I thought my mum might enjoy these paintings, and could even make a mini day-day out of the whole thing. So, being mother’s little helper, I told her about the show and emphasised the brevity of the exhibition. She tottered up on Sunday. And get this: she met Ronnie Wood.
Art really is all around us. In all ways. It punctures our bubble so relentlessly with its beak that we are left naked, and therefore able to give in to such exciting beauty with willingness and ease. It is with this in mind, that I bring you my weekly gift. Each and every week I listen to so much new music to work out who deserves a plot in my Corner. The decision gets harder as the standard rises. This week I had I think my 19th nervous breakdown in trying to decide. I wanted to replace coronary heart failure with Connolly’s Cornerary Art success! Charles, that was just terrible. Sorry. As my “maybe” list gets longer and longer, I noticed one name coming up again and again. So as not to waste any time - “you’ve wasted enough of my time already, and haven’t even got on to the artist yet!” - I know. And for that, I am sorry. Sano more. I hope you had a pleasant journey though. We have arrived at our destination. Sano Hill.
Sano Hill (a member of the New Artist Spotlight since June) is a one-man show. Ireland’s Seán Crosson (and please, no pastry jokes) is behind all that is Sano Hill. And when I say “all”, there’s a lot for one man to be doing. Having made my choice of artist, it was difficult to pick which song, because they’re all so good. Having released 4 singles so far, I really could have picked any one of them, but eventually I went with CircleWalk, what with all my previous rambling. Released at the end of July, CircleWalk starts with immediacy. Upbeat drums to the fore, yet all with a certain nonchalance that grooves with a sideways flick of the head. The bass is clean and full of pep as it strides like a leggy lady, high on heels. The acoustic guitars ground the rhythm and the pulse, setting the song into motion. Then comes Seán’s fabulous entrance on vocals. He owns the stage like a persuasive flirt. Strangely enough, there is a somewhat European accent in his singing, despite being from Ireland (yes, I know that's in Europe, but you know what I mean). Maybe only I hear this accent, in which case ignore me. I think it's the subtle rolling of his Rs (no bottom jokes). I can’t help but shimmy like an embarrassing dad throughout the song. Chorus time!! Managing to be both tight and loose, the song welcomes 60s-style female backing singers, a horn section, a tight and choppy electric guitar and an energetic tambourine. It’s exquisite! The song is funky, soulful, and lies not in one decade but in several. There are occasionally moments of Mick Jagger in Seán’s vocals, but when he really goes for it there’s more of a Bono sound in his vocal cords. His natural register is quite high for a man, and he uses this to great effect. Because of this, there is no strain in his voice; only subtle power. I can really feel the passion in his voice as he throws it like a paper ball. It’ll hit you but it won’t hurt.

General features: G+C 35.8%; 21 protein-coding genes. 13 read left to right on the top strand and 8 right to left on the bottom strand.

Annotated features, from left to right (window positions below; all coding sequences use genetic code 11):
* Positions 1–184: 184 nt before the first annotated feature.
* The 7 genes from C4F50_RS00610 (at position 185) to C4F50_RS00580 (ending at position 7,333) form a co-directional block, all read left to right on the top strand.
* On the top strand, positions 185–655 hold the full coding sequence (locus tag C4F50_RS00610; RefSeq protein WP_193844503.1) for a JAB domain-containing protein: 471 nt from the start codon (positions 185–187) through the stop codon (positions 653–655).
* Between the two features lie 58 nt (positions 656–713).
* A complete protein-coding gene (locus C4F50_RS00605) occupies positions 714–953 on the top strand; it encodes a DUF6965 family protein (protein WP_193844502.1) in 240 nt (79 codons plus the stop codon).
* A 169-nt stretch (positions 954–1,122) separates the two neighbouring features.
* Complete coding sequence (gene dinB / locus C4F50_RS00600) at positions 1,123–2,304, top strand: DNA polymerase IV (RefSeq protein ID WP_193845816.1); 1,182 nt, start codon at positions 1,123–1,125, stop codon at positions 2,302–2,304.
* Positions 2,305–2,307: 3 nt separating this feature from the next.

His first single, The Climb, really made an impact and pricked the ears of eager listeners, with its thicker, darker atmosphere. A fabulous completion in its catchy chorus. A rough and ready breakdown with true U2 influence (when they were in their prime). His second single showed a lighter side with brighter positivity in Starting Over. A great feel-good song to get you over the sadder times. CircleWalk was his third single, with a fourth being the current release: Sing Out Loud. With its triumphant courage, it has perhaps the most confidence of all his singles so far. I very nearly chose this one as my favourite, but those horns in CircleWalk really got me in the end. I so rarely mention an artist’s back catalogue, but normally either the catalogue is too long to cover, or some is not to my taste. Sano Hill breaks those barriers so effortlessly, and I can wholeheartedly call myself a fan.
With an album on the way, it’s sure to be a corker.
I know it’s only rock ’n’ roll, but I like it.
How about YOUR week? Did you do Ron Ron Ron, a-doo Ron Ron? Quoth the Raven “Nevermore”.